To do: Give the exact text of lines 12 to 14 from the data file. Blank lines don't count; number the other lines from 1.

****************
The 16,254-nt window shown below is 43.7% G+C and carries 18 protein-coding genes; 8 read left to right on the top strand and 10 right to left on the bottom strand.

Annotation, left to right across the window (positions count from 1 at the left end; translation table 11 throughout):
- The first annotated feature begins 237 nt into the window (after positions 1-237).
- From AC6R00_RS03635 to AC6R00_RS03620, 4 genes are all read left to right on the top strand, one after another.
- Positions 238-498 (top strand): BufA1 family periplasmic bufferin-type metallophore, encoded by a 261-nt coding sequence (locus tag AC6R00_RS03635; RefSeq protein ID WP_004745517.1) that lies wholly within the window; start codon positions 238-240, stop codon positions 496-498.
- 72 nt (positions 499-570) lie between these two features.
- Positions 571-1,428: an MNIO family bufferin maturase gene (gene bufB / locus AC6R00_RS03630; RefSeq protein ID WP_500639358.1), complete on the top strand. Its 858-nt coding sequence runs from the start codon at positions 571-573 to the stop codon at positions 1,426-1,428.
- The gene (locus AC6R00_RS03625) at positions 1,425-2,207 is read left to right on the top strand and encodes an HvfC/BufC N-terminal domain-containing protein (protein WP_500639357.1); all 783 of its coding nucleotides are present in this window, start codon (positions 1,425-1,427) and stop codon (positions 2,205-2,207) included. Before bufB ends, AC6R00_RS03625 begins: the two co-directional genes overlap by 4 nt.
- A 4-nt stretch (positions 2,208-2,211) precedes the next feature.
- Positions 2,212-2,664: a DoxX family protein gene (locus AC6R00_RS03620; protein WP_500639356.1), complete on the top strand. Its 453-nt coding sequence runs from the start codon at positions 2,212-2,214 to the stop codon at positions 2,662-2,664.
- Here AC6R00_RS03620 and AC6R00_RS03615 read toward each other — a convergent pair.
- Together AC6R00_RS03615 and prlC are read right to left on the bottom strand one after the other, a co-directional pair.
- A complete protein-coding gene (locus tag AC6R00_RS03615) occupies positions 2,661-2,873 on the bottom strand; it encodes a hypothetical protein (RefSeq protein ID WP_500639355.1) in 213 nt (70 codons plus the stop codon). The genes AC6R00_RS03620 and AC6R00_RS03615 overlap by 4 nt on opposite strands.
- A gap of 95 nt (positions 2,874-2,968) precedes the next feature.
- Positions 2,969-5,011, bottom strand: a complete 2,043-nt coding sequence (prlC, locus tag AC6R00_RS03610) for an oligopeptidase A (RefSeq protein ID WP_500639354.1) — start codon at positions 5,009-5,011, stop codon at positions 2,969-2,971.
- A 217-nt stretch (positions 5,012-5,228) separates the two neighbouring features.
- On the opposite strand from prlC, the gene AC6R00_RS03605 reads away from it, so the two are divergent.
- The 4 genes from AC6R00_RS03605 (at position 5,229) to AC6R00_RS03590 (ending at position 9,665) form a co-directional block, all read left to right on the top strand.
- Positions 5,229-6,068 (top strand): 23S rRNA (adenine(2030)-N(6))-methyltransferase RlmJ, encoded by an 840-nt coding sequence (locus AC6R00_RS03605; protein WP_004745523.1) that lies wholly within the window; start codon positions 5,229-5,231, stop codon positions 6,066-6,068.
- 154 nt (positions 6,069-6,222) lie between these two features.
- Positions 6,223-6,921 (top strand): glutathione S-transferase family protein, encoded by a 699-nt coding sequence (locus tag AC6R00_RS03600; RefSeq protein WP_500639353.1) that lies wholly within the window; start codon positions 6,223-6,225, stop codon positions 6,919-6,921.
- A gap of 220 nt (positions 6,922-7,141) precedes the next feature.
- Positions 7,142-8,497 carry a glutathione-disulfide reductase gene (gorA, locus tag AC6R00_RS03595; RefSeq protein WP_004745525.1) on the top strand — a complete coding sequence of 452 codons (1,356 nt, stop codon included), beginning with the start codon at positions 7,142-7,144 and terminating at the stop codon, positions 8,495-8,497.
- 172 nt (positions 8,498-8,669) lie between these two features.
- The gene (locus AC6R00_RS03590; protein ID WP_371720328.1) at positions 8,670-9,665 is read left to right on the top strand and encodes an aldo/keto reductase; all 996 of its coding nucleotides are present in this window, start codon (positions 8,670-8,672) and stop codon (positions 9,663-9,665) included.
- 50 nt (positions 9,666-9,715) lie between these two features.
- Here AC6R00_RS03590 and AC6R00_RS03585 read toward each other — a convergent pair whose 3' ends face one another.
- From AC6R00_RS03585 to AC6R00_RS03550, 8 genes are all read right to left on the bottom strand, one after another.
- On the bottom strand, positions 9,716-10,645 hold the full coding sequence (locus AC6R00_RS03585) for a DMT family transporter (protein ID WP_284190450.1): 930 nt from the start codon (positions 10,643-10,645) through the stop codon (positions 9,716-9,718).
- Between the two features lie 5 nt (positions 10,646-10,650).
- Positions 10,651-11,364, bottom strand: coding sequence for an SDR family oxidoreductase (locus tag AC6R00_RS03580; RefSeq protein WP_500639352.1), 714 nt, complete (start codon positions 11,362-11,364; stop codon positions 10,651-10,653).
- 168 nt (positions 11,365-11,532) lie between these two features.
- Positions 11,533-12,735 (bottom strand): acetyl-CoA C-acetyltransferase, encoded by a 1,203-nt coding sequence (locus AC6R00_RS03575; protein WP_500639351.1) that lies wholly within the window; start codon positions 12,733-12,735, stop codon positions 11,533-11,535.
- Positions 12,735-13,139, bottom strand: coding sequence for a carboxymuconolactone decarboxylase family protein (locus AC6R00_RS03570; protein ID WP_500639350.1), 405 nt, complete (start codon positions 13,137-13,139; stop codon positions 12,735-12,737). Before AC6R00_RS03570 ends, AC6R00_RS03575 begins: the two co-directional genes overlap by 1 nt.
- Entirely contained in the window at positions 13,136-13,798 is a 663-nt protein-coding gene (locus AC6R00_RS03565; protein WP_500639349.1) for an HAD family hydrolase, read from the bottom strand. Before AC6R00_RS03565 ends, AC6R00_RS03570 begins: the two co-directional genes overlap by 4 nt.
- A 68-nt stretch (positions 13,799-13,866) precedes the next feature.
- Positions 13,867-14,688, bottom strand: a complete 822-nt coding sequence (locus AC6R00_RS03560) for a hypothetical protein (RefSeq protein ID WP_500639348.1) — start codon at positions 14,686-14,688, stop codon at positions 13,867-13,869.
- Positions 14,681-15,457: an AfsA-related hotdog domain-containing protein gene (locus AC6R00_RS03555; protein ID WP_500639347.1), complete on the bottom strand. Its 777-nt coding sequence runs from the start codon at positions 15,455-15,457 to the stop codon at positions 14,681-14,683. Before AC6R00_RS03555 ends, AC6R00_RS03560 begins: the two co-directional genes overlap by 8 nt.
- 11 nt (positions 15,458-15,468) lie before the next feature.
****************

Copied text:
- Together AC6R00_RS03615 and prlC are read right to left on the bottom strand one after the other, a co-directional pair.
- A complete protein-coding gene (locus tag AC6R00_RS03615) occupies positions 2,661-2,873 on the bottom strand; it encodes a hypothetical protein (RefSeq protein ID WP_500639355.1) in 213 nt (70 codons plus the stop codon). The genes AC6R00_RS03620 and AC6R00_RS03615 overlap by 4 nt on opposite strands.
- A gap of 95 nt (positions 2,874-2,968) precedes the next feature.